Now it's time to move to the early copper age. This is it. This is when I think most players will give up on the game. I barely understood how to make charcoal from the guidebook. In hindsight, the text guide makes sense, but it's hard to grasp without any visual representation. Great, now how do we find copper? The game fails to mention that you find copper under loose bits. It says this in a throwaway line in the guidebook, but as a new player I have no idea how important that is! I've OBVIOUSLY been picking up copper bits and not been marking the map, how was I supposed to know!? It's a mechanic that technically makes sense but it punishes me for not knowing this beforehand. Fuck me. Finding copper was a nightmare, I spent over an hour blindly wandering outside of my comfort area that I've settled in (because I've picked all the copper bits in it) just looking for any bits on the floor.

After finally pushing through and finally having enough copper, I later realized panning wasn't a bad idea and not a bad source of copper. Some of you will mention it was written in the guidebook, but the guidebook is so full of hyperlinks and data dumps that it's difficult to tell what's actually useful and what you should know in passing. While hounding tutorials and guides for the game I also watched a bit of a popular streamer (Tomato) play this game, and he had the exact issue, and this is exactly when he stopped playing.

A lot of this game has this same tone in that it expects you to fully understand things on how to play. I was faced with similar issues in the late copper age, the guidebook says you should do XYZ with no context or emphasis on how. "Create an anvil mold and make fine tools". Okay, how? The progression guide says very little on this, so I search for smithing in the guidebook. It says lots of words on how to smith. I don't know where to start. I click on "Smelt" and see the guide for smelting. Four lines in, it says "Before you begin, also prepare a fire and one or more tool molds". I click on tool molds and see a long list of molds. I don't know which I should be doing first and which is more important for my progression considering how difficult finding copper still is.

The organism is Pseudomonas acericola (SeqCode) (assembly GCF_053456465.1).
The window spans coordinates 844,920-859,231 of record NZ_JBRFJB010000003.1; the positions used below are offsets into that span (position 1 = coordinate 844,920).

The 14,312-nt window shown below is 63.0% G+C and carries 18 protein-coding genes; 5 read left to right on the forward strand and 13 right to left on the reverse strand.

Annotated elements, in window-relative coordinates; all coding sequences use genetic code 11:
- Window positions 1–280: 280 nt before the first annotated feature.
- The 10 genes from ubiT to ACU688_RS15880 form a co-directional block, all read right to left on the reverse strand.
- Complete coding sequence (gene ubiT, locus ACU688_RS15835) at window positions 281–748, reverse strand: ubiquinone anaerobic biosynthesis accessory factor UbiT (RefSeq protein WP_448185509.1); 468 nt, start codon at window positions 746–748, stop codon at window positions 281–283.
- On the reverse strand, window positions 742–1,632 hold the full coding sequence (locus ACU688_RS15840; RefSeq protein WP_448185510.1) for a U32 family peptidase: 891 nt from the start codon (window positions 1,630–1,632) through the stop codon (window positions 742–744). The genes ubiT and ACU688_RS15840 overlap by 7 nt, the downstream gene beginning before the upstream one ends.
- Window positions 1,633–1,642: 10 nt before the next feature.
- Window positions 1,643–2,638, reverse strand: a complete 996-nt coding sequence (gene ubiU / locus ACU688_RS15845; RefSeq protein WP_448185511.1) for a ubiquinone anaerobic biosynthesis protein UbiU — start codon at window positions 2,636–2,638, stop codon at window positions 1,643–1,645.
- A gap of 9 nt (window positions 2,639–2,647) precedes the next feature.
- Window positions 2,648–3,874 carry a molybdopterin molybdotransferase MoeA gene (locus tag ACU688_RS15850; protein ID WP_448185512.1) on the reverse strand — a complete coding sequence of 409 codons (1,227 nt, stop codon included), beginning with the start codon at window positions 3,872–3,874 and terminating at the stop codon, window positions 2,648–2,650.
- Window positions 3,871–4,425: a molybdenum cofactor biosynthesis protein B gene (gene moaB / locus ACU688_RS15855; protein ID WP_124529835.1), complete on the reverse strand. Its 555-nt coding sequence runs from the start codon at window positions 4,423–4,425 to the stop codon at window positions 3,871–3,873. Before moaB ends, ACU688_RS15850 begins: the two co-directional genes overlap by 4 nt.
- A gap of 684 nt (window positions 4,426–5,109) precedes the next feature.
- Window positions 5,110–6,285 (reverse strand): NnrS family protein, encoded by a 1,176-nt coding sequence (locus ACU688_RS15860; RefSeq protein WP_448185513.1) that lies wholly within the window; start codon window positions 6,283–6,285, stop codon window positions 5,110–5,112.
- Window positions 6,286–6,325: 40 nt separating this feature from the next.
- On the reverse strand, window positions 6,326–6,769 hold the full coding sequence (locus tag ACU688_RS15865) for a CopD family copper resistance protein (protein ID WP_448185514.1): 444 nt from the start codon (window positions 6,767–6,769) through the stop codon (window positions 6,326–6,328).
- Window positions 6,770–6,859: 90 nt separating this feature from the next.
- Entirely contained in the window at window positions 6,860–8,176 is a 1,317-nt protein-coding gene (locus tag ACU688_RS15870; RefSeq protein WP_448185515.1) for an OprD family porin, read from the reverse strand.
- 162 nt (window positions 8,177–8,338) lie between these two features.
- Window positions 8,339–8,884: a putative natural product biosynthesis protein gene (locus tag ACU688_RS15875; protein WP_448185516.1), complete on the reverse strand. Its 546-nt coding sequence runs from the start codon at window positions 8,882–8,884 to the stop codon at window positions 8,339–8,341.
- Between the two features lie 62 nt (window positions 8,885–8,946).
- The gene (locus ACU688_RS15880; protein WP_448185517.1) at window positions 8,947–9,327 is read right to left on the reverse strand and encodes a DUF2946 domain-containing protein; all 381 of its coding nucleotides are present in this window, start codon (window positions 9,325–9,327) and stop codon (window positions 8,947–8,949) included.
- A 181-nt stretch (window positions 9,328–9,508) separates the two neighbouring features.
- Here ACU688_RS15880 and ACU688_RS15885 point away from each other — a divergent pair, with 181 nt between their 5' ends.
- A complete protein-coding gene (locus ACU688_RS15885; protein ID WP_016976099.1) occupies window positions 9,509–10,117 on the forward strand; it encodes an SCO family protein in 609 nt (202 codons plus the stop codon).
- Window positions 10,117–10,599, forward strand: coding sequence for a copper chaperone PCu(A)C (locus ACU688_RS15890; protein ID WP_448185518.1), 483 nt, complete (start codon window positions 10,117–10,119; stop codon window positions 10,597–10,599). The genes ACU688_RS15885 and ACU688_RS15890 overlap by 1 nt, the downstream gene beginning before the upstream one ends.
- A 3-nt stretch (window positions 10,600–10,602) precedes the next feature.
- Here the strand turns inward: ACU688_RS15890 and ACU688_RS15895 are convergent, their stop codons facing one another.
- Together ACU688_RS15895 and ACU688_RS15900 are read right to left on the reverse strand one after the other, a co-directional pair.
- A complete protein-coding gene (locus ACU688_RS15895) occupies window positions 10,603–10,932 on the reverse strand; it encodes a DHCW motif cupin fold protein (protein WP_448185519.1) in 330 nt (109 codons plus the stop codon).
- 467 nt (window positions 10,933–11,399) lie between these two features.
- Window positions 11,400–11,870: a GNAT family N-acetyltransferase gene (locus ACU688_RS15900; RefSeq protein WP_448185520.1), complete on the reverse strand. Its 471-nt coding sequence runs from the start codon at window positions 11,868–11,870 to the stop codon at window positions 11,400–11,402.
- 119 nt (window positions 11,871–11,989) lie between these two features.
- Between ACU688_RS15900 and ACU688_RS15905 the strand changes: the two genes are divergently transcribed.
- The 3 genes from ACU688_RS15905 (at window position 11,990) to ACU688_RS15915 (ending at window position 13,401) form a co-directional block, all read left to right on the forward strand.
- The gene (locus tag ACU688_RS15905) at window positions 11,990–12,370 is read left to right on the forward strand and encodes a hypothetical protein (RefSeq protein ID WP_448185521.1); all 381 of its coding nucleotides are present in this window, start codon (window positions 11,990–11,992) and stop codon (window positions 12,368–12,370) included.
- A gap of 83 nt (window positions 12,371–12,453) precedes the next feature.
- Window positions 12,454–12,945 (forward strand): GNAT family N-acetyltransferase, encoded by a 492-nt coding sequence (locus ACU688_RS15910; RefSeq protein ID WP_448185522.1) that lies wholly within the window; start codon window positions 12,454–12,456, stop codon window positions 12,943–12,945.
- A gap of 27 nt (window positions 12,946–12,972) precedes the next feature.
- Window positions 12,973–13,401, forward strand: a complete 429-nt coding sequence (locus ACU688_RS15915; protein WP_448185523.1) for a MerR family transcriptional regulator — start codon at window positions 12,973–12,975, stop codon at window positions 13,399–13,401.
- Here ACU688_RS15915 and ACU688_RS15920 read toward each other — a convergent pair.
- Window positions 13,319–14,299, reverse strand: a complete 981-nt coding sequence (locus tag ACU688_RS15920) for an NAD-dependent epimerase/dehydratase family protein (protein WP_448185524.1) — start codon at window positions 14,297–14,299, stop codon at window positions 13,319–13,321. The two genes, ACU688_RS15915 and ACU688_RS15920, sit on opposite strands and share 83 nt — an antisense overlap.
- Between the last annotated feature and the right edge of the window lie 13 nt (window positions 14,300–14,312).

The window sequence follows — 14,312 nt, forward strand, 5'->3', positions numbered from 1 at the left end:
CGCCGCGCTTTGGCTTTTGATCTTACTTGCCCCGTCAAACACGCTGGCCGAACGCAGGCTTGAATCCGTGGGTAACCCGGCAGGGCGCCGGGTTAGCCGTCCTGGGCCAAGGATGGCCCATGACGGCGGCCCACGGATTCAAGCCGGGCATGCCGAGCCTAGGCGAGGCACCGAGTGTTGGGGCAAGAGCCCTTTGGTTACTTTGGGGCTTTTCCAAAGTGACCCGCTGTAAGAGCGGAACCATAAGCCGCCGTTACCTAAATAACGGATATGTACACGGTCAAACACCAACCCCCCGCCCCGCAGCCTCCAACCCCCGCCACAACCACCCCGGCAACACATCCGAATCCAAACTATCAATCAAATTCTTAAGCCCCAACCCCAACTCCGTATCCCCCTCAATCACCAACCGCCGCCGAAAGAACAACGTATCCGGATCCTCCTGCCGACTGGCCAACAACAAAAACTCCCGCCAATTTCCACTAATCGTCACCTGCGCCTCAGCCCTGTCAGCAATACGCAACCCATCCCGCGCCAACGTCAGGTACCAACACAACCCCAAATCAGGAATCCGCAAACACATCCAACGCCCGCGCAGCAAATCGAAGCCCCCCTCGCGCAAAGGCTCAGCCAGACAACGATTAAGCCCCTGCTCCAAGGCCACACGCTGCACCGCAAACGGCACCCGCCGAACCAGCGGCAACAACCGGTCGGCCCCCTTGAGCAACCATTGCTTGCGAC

TL;DR: Figuring out progression feels like a rabbit hole. I am now four pages deep the guidebook with many questions and an overwhelming amount of things I should know and keep track of. You might think I don't like the game, but I do. It's just that figuring out what I SHOULD do is so, so bloody difficult. The new player experience is a nightmare. The amount of need-to-know information is overwhelming. The handbook is simultaneously missing vital information and feels like a massive info dump. It's only thanks to youtube tutorials that I managed to keep playing this game at this point. I really, really hope the devs can smoothen the experience. Not necessarily a tutorial, but maybe a redone guidebook that actually teaches how to play, has pictures that show how things are done, and tell you where to start and not just list things that need to be done. Some things such as difficulty options also need passing over to make it easier for beginners to know what they're up against. Maybe it goes against what the devs want, but I hope the early game can be less tedious too.

Even the most complex games I've played ease the player in. This game doesn't do that, it feels like everything here expects you to understand and plan everything, because I fear that the devs are only taking feedback and building the game around the die-hard fans in their community, not realizing that most (probably) people end up bouncing off of this game without offering feedback or interacting with the community. A small community can give one-sided opinions, because in my opinion this game desperately needs better new player experience to retain a bigger playerbase and following.

Whew. That was a long post. Thanks.

Edited by popcar2
forgot to add conclusion oops
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Personally I found the new player experience to be less difficult than you found it, and I'm a ten-thumbed nimrod with no patience. Vintage Story's in-game guide is far more helpful than, for example, Minecraft's recipe book.